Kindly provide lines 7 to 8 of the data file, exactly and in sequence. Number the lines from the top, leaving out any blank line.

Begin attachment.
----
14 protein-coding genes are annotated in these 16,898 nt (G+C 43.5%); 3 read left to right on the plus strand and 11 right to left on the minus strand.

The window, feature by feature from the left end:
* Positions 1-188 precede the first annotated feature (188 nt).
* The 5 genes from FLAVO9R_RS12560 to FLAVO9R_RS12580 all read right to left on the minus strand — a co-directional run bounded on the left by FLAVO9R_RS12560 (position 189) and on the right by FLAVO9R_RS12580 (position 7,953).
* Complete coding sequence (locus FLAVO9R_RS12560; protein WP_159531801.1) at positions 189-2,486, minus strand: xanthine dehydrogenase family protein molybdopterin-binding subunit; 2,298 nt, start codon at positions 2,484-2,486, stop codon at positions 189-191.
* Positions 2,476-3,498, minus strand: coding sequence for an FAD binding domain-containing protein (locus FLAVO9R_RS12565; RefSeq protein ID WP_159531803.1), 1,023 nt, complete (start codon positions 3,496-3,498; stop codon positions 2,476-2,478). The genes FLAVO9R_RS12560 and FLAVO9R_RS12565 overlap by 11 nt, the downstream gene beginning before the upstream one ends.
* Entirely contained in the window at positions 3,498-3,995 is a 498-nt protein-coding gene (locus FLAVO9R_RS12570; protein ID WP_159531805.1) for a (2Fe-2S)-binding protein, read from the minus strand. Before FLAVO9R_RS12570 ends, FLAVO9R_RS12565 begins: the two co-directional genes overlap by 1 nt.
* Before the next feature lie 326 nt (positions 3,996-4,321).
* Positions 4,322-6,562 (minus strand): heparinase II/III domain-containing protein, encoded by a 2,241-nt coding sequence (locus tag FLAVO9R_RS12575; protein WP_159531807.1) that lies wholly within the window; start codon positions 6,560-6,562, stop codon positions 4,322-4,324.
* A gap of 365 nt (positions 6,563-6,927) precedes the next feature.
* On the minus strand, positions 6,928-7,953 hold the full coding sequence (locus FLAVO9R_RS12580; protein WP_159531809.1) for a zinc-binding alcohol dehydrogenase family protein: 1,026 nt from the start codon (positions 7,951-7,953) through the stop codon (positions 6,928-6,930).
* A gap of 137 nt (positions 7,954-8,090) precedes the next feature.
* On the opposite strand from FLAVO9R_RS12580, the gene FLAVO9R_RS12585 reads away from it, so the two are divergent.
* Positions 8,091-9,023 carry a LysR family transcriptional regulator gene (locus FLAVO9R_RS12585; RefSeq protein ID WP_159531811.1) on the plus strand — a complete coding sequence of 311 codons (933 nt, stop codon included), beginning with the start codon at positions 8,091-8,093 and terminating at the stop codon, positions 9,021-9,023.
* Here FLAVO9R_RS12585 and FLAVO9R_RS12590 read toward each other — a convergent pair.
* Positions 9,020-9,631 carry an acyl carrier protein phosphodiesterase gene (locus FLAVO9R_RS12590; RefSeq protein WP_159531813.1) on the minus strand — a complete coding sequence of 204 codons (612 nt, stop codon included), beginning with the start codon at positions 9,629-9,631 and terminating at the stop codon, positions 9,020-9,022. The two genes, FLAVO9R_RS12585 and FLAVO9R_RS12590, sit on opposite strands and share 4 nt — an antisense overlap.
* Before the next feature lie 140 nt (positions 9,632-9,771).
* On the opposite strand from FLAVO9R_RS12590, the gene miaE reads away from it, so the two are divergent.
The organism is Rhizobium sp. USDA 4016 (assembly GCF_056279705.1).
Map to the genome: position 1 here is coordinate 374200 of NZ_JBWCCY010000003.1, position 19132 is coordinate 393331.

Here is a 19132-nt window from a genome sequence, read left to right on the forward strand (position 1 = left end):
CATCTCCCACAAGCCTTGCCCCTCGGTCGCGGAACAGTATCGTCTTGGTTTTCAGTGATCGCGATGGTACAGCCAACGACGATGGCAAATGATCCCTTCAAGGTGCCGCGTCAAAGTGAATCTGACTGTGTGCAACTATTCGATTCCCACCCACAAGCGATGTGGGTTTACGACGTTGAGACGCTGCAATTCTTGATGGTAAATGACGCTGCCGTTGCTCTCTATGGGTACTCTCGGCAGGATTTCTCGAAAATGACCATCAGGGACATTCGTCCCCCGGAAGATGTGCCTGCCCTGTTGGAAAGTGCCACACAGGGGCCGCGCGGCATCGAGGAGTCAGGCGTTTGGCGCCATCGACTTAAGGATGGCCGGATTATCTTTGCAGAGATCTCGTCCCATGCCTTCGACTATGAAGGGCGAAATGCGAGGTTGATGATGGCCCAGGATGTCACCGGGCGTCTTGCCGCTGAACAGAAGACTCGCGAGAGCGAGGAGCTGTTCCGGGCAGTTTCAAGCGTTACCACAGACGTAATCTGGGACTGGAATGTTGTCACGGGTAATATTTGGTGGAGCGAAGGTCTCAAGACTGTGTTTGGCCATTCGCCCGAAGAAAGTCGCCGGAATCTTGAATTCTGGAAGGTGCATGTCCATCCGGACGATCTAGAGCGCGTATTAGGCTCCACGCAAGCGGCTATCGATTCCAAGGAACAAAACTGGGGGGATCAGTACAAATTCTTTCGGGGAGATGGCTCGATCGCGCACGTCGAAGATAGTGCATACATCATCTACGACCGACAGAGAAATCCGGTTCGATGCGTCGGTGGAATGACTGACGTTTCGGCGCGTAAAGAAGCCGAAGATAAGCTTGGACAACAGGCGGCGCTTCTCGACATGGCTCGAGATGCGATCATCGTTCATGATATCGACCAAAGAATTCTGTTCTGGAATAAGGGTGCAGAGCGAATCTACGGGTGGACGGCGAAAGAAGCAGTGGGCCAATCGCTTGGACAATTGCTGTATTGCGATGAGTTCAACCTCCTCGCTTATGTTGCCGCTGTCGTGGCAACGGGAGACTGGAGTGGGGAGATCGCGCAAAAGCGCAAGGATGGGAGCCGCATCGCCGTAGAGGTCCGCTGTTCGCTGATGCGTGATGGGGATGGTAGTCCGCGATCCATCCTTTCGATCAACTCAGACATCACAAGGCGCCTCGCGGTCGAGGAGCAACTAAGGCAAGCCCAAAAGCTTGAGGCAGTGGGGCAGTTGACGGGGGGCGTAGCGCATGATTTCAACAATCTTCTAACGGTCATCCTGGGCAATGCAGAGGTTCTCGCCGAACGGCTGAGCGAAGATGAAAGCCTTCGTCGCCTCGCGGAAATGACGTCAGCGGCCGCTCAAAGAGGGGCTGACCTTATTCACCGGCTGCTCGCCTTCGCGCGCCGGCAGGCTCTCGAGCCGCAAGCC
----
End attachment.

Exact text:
* Entirely contained in the window at positions 3,498-3,995 is a 498-nt protein-coding gene (locus FLAVO9R_RS12570; protein ID WP_159531805.1) for a (2Fe-2S)-binding protein, read from the minus strand. Before FLAVO9R_RS12570 ends, FLAVO9R_RS12565 begins: the two co-directional genes overlap by 1 nt.
* Before the next feature lie 326 nt (positions 3,996-4,321).